Testing “a must” for return of D.C. high school sports

WASHINGTON – In a civil yet informative town hall conversation on Thursday, parents and students were alerted the risks of returning to high school athletics too early during the coronavirus pandemic. Still, they were told to petition local governments to invest in more daily testing.

Dr. Vin Gupta, a pulmonary/critical care physician and a cable news health analyst, answered multiple questions, ranging from testing protocols and locker room etiquette, as a part of a virtual event organized by the District of Columbia State Athletic Association (DCSAA).

Gupta, a Harvard-trained lung specialist, said positive cases are expected to grow with the start of the fall weather, which weakens the immune system. Experts predicted rates would go down during the summer. 

However, there are currently about 40,000 positive cases of COVID-19 occurring nationwide, with the U.S. averaging 1,000 deaths per day, Gupta said.

When it comes to teenage children, there is still “disinformation” being released on how vulnerable they are to coronavirus, Gupta said. 

Overall, children are still as likely to get infected with COVID-19 as adults. In most cases studied, Gupta said, show that youths between 10-24 years old tend to be asymptotic but can easily transmit the virus to adults at a much faster rate.

“Among those individuals that end up getting sick that are young, they end up in the intensive care unit at the same rate as adults,” he said. 

“Children who end up getting hospitalized, a number that is far less than adults, about one of every three ends up in the ICU. They are not protected or immune from getting the coronavirus.”

Washington D.C. continues to be in a Phase Two reopening stage, with schools being taught virtually. The athletic season plans to start with winter sports in December and move fall sports to February 2021. 

With the return of athletics, Gupta advised schools to take advantage of the decreasing price of testing kits as a starting point.

While displaying a $300 rapid testing monitor, he said that testing student-athletes every 10-14 days, while transmitting rates are low, gives officials a better chance at fighting a schoolwide spread. If testing is not possible, student-athletes should agree to learn virtually for the duration of their season.

“Three hundred dollars is a lot of money, and $25 per test is a lot of money,” Gupta said. “But during a once-in-a-lifetime pandemic, we should be able to figure this out.”

There was pushback. Tristan Leigh, a five-star recruit from James W. Robinson Secondary School, questioned the need of state agencies to make rules for interscholastic athletics during the pandemic when currently “people are playing on their own.”

Holly Wiles, a mother who staged a “Let Them Play” rally to restart athletics in Virginia, added that a controlled environment, as Gupta described, cannot exist for some sports or communities. Teenagers will act like teenagers, she said, and will continue to congregate in gyms, on the field, or at home regardless of what social distancing measures are put into place.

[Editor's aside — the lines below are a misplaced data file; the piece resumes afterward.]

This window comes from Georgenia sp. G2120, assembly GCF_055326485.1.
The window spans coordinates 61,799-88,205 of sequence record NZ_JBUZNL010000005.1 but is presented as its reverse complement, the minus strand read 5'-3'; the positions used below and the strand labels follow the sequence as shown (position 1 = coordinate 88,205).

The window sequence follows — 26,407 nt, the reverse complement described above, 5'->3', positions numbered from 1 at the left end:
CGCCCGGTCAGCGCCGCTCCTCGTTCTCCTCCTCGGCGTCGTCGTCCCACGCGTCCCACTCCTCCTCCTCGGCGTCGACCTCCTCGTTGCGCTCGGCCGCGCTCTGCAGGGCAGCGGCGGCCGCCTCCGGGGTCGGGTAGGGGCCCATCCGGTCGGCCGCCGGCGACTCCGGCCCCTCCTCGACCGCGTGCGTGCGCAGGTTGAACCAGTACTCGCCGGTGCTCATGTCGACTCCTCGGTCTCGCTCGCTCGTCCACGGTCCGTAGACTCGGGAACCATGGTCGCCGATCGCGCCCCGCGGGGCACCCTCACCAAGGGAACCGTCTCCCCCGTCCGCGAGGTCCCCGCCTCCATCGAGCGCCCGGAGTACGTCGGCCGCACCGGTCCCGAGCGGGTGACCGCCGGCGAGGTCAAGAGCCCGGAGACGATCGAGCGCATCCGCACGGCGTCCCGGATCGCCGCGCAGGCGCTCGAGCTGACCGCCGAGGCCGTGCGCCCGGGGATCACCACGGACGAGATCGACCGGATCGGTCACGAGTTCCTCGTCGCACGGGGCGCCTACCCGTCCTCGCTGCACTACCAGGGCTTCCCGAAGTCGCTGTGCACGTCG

“They are hanging out in closed environments where the ventilation is not good, and they are playing football where they are all over each other, and there is no adult supervision,” Wiles said. “There are going into weight rooms at an enormous pace; that is real-life, teenager life.”

However, Gupta said, there is enough evidence shown through outbreaks at a college campus that younger people spread the virus to older residents living in the surrounding areas faster and at a deadlier rate, overwhelming local resources.

“Their congregating fundamentally impacts the surrounding community, and that is the concern,” Gupta said. “The more we introduce variables, we have no idea the magnitude is of that variable. If teenagers are congregating, there will be asymptomatic spread, and that will not cocoon those who are more vulnerable from what is happening on the football field.”

Practical solutions were also discussed. 

Schools should check their ventilation systems before the start of winter sports, and showers in the locker room should be closed off, Gupta said. Everyone in attendance for games should wear masks and be socially distancing. If testing cannot be accomplished, live streams with no fans in attendance are better.

He also advised against relying on only visible cues, calling them “false assurances.” Using only a temperature reading from an infrared thermometer does not limit the spread due to the children’s high asymptomatic rates.

After the town hall, Gonzaga High School’s Head Basketball Coach Stephen Turner said while he agreed with the medical opinions provided, there was very little discussion about the reason why some want athletics to restart. 

As the father of a student-athlete in his junior year, he sympathizes with parents who want their child to be seen by college coaches for a scholarship.

However, Turner said, school officials need to be smart when restarting school and athletics.

“Let’s get to the new year, and then, we will do some things,” Turner said. “We’re bringing the kids back now in the toughest situation in confided areas and classrooms, even in smaller groups, and we are asking them to be stuck in an area where they have a higher chance to catch COVID than if they were at home, learning virtually. I feel a lot of this is going backward.”

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